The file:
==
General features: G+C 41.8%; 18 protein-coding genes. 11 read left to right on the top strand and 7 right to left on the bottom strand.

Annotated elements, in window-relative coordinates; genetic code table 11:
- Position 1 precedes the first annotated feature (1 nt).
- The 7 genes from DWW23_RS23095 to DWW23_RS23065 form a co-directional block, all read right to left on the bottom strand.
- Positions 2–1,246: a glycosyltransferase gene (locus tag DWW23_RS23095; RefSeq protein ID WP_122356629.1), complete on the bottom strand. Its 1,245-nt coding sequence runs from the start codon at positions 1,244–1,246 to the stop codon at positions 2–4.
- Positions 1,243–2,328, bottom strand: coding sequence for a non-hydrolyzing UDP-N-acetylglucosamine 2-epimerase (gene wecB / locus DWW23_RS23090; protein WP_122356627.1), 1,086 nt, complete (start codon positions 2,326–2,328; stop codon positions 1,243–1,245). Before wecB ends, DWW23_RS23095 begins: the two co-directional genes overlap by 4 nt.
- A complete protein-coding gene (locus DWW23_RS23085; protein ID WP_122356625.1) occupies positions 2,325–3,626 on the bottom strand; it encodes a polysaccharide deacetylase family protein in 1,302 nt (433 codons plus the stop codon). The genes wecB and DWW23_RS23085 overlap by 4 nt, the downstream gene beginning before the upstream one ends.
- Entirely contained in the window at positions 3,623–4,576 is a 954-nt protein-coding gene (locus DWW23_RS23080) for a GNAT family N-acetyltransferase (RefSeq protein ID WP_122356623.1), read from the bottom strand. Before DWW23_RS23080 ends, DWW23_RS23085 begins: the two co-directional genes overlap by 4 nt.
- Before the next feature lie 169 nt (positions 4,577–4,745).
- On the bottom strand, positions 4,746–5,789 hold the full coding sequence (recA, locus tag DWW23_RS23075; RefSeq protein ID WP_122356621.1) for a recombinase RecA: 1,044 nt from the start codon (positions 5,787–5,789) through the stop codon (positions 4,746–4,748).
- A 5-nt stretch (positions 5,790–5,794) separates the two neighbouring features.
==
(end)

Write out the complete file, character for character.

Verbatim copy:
General features: G+C 41.8%; 18 protein-coding genes. 11 read left to right on the top strand and 7 right to left on the bottom strand.

Annotated elements, in window-relative coordinates; genetic code table 11:
- Position 1 precedes the first annotated feature (1 nt).
- The 7 genes from DWW23_RS23095 to DWW23_RS23065 form a co-directional block, all read right to left on the bottom strand.
- Positions 2–1,246: a glycosyltransferase gene (locus tag DWW23_RS23095; RefSeq protein ID WP_122356629.1), complete on the bottom strand. Its 1,245-nt coding sequence runs from the start codon at positions 1,244–1,246 to the stop codon at positions 2–4.
- Positions 1,243–2,328, bottom strand: coding sequence for a non-hydrolyzing UDP-N-acetylglucosamine 2-epimerase (gene wecB / locus DWW23_RS23090; protein WP_122356627.1), 1,086 nt, complete (start codon positions 2,326–2,328; stop codon positions 1,243–1,245). Before wecB ends, DWW23_RS23095 begins: the two co-directional genes overlap by 4 nt.
- A complete protein-coding gene (locus DWW23_RS23085; protein ID WP_122356625.1) occupies positions 2,325–3,626 on the bottom strand; it encodes a polysaccharide deacetylase family protein in 1,302 nt (433 codons plus the stop codon). The genes wecB and DWW23_RS23085 overlap by 4 nt, the downstream gene beginning before the upstream one ends.
- Entirely contained in the window at positions 3,623–4,576 is a 954-nt protein-coding gene (locus DWW23_RS23080) for a GNAT family N-acetyltransferase (RefSeq protein ID WP_122356623.1), read from the bottom strand. Before DWW23_RS23080 ends, DWW23_RS23085 begins: the two co-directional genes overlap by 4 nt.
- Before the next feature lie 169 nt (positions 4,577–4,745).
- On the bottom strand, positions 4,746–5,789 hold the full coding sequence (recA, locus tag DWW23_RS23075; RefSeq protein ID WP_122356621.1) for a recombinase RecA: 1,044 nt from the start codon (positions 5,787–5,789) through the stop codon (positions 4,746–4,748).
- A 5-nt stretch (positions 5,790–5,794) separates the two neighbouring features.